Many countries are adopting increasingly lenient cannabis legislation. But some worry that as governments pass more liberal policies, more teens will be encouraged to experiment with cannabis. A new study refutes this claim.
The War on Drugs: More Harm Than Good
It’s been over 40 years since President Richard Nixon declared a “war on drugs.” This “war” has cost the United States nearly $1 trillion dollars. Millions of non-violent offenders are put behind bars every year. Yet there is little effect on the supply or demand for illegal substances.
Prohibitive cannabis legislation has been particularly harmful. Cannabis accounts for more than half of all drug arrests. This needlessly ensnares millions of otherwise law-abiding citizens in the criminal justice system and can affect a person’s ability to find housing, student aid, and employment.
Moreover, research into the therapeutic benefits of cannabis has been held back by decades due to prohibitive cannabis laws.
A New Peace
But there appears to be a light at the end of the tunnel.
After decades of prohibitive legislation, the global war on drugs looks like it might be winding down, especially when it comes to cannabis. More and more countries are adopting new laws to legalize the use of cannabis.
Here’s a list of countries that have legalized recreational cannabis:
- South Africa
And over 30 countries have legalized the use of cannabis for medicinal purposes. Some notable examples include:
- Czech Republic
- United Kingdom
- New Zealand
Other countries have chosen to decriminalize cannabis or simply ignore existing laws that make it illegal.
Cannabis legalization appears to make sense from an economic standpoint. But could there be unintended consequences?
The Link Between Liberal Cannabis Policy and Teen Use
Many worry about the effect that more liberal cannabis policies could have on young people. They suggest that ending cannabis prohibition could lead to an increase in teen use.
The study, authored by Yayan Shi from the University of California San Diego, used survey data from 38 countries gathered by the World Health Organization.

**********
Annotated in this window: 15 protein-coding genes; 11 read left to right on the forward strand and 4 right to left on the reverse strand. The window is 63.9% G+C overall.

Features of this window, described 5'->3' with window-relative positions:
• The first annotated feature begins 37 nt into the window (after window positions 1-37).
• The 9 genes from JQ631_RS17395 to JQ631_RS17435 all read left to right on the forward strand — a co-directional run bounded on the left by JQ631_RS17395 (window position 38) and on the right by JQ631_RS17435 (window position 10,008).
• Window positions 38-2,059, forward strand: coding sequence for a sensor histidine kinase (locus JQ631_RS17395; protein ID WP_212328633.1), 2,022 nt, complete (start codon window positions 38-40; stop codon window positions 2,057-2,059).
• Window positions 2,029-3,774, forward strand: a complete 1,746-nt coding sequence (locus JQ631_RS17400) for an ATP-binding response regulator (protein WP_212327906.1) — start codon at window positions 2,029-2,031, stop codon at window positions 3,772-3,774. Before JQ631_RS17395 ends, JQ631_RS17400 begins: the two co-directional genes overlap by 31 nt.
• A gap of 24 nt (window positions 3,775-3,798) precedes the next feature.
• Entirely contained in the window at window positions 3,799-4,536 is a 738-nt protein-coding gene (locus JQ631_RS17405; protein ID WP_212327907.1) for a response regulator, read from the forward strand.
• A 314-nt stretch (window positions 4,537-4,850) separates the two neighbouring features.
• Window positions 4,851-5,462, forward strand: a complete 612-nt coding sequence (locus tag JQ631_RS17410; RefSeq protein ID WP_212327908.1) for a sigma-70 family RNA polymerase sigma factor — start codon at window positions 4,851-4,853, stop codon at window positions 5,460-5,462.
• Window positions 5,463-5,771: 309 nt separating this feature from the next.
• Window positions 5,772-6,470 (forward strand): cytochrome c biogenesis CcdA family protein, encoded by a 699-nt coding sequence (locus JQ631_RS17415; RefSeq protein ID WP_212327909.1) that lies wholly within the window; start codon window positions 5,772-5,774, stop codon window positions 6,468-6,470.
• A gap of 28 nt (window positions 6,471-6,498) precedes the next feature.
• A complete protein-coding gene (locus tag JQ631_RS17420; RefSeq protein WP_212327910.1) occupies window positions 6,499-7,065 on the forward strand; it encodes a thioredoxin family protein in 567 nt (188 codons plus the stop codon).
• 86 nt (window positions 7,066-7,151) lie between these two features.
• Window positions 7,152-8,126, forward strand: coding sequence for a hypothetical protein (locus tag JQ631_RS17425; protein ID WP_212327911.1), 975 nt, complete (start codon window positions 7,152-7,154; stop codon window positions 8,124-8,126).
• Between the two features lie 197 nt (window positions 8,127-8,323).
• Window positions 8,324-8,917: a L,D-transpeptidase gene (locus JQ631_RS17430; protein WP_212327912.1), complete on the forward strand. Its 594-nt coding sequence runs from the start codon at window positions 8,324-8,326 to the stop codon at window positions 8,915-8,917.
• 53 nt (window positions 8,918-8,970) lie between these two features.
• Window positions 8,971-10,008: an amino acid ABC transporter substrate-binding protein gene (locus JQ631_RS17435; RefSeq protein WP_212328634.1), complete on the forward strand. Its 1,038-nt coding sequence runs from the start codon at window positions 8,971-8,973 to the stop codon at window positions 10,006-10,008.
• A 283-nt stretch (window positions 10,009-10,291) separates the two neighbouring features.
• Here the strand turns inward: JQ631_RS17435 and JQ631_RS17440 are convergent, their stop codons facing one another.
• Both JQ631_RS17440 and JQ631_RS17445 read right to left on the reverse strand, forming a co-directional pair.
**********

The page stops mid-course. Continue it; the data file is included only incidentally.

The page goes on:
The survey included questionnaire responses from teens around the world and was designed to estimate the national rate of cannabis use among young people.
The authors analyzed the survey data and concluded that countries with more liberal cannabis policies tended to have higher rates of teen cannabis use.
Problems with Data Interpretation
But one man was skeptical.
Alex Stevens is a professor at the University of Kent School of Social Policy, Sociology, and Social Research. Stevens carefully reviewed the numerical results presented by Shi’s study. He found they did not completely match the conclusions made by the author in the text of the study.
Stevens decided to take a closer look. He published the results in the International Journal of Drug Policy.
Reanalyzing the Data
He was able to get his hands on the raw survey data that Shi used. With the data in hand, he tried to reproduce Shi’s results using a similar method of analysis.
However, Stevens found several inconsistencies. For example, he couldn’t figure out how Shi reached their sample size number based on the factors they used to pick through the survey data.
Stevens decided to re-analyze the survey data using a slightly different method. He made two main changes.
First, he increased the sample size by including survey data that the Shi study left out from their analysis. For example, he included data from Sweden. This country was likely left out because the survey questions were coded a bit differently than other countries.
Second, he took into account the difference between genders when it comes to cannabis use. Boys tend to use cannabis at higher rates than girls, a variable that could affect the results of the analysis.
When Stevens increased the sample size by including more available data and took into account the effect of gender on cannabis use, his results were quite different from Shi’s.
He found that there were was no statistically significant relationship between liberal cannabis policy and teen cannabis use.
It’s important to note that these findings do not completely refute a possible relationship between cannabis policy and cannabis use in teens. But it does show that an important piece of evidence for cannabis prohibition doesn’t stand up to more rigorous analysis.
The results are significant, as governments around the world are reconsidering how they deal with cannabis.
More research will bring more clarity and hopefully lessen unfounded fears. For example, one recent study refuted the long-held belief that cannabis use caused mental health issues and behavior problems in teens.
This also highlights the importance of open science. The researchers that collected the survey data used by Shi made it freely available. Without open access to that data, Stevens could not have taken a closer look at Shi’s findings.
This is especially important when it comes to interpreting large data sets. As we’ve seen here, different forms of analysis can give different results. But with an open model, researchers can hold each other accountable and try to improve their methods for testing a given hypothesis.